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Researchers believe nanowires have potential to 'revolutionise' solar energy

08 April 2013

Capture up to twelve times more light to produce more energy? Nanowires are apparently capable of this - and surpass expectations on solar energy production.

Imagine a solar panel more efficient than today’s best solar panels, but using 10,000 times less material. This is what Ecole Polytechnique Fédérale de Lausanne (EPFL) researchers expect given recent work with tiny filaments called nanowires. Solar technology integrating nanowires could capture large quantities of light and produce energy with incredible efficiency at a much lower cost. This technology is possibly the future for powering microchips and the basis for a new generation of solar panels.
Despite their size, nanowires have tremendous potential for energy production. “These nanowires capture much more light than expected,” says Anna Fontcuberta i Morral about her research (now published in the journal, Nature Photonics).
When equipped with the right electronic properties, the nanowire becomes a tiny solar cell, transforming sunlight into electric current. Anna Fontcuberta i Morral and her team built a nanowire solar cell out of gallium arsenide, a material which is better at converting light into power than silicon. They found that it actually collects twelve times more light than a conventional flat solar cell, and more light means more energy.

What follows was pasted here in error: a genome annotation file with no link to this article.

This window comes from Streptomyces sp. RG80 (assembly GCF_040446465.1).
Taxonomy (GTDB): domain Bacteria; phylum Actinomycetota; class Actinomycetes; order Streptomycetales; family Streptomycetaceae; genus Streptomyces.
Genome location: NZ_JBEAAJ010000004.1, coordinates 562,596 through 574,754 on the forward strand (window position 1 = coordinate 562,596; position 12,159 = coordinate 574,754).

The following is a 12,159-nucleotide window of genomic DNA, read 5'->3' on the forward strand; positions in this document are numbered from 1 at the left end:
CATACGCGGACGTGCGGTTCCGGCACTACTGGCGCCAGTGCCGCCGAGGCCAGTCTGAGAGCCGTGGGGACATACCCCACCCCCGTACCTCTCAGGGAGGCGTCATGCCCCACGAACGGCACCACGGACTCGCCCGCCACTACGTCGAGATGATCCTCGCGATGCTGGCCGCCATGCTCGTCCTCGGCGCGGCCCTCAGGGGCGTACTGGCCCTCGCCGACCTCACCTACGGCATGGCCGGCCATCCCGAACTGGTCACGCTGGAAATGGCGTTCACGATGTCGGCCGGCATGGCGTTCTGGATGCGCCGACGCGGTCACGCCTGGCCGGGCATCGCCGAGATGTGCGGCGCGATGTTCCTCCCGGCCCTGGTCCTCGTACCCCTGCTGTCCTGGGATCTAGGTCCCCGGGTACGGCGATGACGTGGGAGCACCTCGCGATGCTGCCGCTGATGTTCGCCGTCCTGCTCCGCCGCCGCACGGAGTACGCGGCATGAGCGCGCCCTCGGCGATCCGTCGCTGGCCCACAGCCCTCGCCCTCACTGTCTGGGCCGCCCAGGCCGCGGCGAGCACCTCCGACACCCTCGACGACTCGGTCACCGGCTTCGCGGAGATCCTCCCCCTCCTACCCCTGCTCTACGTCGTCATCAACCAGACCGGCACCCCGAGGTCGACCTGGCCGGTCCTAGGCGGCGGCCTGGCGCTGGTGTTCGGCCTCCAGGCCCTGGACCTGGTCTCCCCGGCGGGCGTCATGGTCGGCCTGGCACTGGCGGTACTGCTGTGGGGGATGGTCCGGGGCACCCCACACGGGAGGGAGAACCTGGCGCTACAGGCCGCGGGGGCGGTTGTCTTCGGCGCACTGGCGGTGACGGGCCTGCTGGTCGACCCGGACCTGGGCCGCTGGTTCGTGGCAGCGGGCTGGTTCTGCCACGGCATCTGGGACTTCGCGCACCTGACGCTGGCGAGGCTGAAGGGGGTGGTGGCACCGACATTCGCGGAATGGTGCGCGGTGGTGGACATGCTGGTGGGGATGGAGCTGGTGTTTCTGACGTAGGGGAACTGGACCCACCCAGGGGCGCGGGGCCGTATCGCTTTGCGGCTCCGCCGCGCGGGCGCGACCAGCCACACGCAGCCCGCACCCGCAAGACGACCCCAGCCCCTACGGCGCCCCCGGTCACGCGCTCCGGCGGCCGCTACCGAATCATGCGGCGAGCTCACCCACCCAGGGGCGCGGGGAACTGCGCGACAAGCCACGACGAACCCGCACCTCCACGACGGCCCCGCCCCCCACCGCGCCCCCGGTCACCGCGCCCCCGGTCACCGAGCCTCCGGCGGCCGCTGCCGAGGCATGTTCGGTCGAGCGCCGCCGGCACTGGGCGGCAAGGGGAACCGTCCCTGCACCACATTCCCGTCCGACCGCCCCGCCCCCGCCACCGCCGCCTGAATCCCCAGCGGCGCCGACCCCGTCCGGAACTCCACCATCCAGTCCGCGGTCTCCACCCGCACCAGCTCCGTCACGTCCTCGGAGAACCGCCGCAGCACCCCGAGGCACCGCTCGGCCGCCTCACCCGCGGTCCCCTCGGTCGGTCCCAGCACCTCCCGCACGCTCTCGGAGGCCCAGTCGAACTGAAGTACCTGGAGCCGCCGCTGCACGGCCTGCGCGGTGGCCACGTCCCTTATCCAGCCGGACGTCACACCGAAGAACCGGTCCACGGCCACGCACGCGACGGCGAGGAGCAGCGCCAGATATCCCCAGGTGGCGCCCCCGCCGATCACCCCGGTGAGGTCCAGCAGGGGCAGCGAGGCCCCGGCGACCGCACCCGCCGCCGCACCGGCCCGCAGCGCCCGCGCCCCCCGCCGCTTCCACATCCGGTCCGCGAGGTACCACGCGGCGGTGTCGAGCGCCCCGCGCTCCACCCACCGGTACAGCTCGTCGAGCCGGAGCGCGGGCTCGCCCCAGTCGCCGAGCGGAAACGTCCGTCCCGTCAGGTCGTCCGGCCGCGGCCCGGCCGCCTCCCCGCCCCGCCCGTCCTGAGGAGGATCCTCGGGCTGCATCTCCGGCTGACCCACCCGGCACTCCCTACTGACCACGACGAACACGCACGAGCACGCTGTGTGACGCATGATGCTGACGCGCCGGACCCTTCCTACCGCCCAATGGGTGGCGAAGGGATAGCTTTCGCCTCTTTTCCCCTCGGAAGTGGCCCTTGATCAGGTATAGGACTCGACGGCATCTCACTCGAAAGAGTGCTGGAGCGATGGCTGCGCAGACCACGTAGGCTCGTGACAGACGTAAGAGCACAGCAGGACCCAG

The vertically aligned nanowires essentially act like very efficient light funnels. Even though the nanowire is only a few hundred nanometers in diameter, it absorbs light as though it were 12 times bigger. In other words, it has a greater field of vision than expected.
Fontcuberta’s prototype is already almost 10 percent more efficient at transforming light into power than that theoretically allowed for conventional single material solar panels. Furthermore, optimising the dimensions of the nanowire, improving the quality of the gallium arsenide and using better electrical contacts to extract the current could increase the prototype’s efficiency.
Arrays of nanowire solar cells offer new prospects for energy production. This study suggests that an array of nanowires may attain 33 percent efficiency, whereas commercial (flat) solar panels are now only up to 20 percent efficient.

Also, arrays of nanowires would use at least 10,000 times less gallium arsenide. Translating this into dollars for gallium arsenide, the cost would only be $10 per square meter instead of $100,000.
The nanowires can also be mounted on a variety of substrates, be it lightweight, flexible or designed to withstand the harshest of conditions.

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